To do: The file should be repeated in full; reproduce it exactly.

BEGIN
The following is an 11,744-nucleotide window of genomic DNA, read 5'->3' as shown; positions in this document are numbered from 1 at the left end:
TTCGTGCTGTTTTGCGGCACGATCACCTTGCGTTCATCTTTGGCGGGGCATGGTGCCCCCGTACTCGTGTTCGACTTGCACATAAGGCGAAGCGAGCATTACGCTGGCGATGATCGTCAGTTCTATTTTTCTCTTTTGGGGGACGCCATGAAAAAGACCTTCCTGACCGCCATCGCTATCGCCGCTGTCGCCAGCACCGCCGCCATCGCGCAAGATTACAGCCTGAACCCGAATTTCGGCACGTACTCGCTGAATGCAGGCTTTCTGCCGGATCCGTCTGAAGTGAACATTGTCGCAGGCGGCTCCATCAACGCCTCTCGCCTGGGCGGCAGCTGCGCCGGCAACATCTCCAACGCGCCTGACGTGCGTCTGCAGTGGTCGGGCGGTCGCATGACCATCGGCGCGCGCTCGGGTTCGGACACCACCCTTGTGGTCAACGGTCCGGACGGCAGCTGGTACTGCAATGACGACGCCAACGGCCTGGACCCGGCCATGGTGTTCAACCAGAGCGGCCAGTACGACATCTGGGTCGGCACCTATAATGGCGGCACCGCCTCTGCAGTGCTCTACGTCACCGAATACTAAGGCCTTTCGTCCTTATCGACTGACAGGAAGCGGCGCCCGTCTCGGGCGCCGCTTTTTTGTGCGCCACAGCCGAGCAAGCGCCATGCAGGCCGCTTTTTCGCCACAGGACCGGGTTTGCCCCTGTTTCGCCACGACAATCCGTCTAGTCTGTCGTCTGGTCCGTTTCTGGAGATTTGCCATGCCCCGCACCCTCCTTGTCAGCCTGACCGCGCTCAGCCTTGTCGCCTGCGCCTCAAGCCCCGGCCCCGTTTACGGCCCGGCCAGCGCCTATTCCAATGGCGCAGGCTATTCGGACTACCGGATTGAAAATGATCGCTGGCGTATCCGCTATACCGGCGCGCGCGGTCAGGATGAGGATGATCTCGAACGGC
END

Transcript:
The following is an 11,744-nucleotide window of genomic DNA, read 5'->3' as shown; positions in this document are numbered from 1 at the left end:
TTCGTGCTGTTTTGCGGCACGATCACCTTGCGTTCATCTTTGGCGGGGCATGGTGCCCCCGTACTCGTGTTCGACTTGCACATAAGGCGAAGCGAGCATTACGCTGGCGATGATCGTCAGTTCTATTTTTCTCTTTTGGGGGACGCCATGAAAAAGACCTTCCTGACCGCCATCGCTATCGCCGCTGTCGCCAGCACCGCCGCCATCGCGCAAGATTACAGCCTGAACCCGAATTTCGGCACGTACTCGCTGAATGCAGGCTTTCTGCCGGATCCGTCTGAAGTGAACATTGTCGCAGGCGGCTCCATCAACGCCTCTCGCCTGGGCGGCAGCTGCGCCGGCAACATCTCCAACGCGCCTGACGTGCGTCTGCAGTGGTCGGGCGGTCGCATGACCATCGGCGCGCGCTCGGGTTCGGACACCACCCTTGTGGTCAACGGTCCGGACGGCAGCTGGTACTGCAATGACGACGCCAACGGCCTGGACCCGGCCATGGTGTTCAACCAGAGCGGCCAGTACGACATCTGGGTCGGCACCTATAATGGCGGCACCGCCTCTGCAGTGCTCTACGTCACCGAATACTAAGGCCTTTCGTCCTTATCGACTGACAGGAAGCGGCGCCCGTCTCGGGCGCCGCTTTTTTGTGCGCCACAGCCGAGCAAGCGCCATGCAGGCCGCTTTTTCGCCACAGGACCGGGTTTGCCCCTGTTTCGCCACGACAATCCGTCTAGTCTGTCGTCTGGTCCGTTTCTGGAGATTTGCCATGCCCCGCACCCTCCTTGTCAGCCTGACCGCGCTCAGCCTTGTCGCCTGCGCCTCAAGCCCCGGCCCCGTTTACGGCCCGGCCAGCGCCTATTCCAATGGCGCAGGCTATTCGGACTACCGGATTGAAAATGATCGCTGGCGTATCCGCTATACCGGCGCGCGCGGTCAGGATGAGGATGATCTCGAACGGC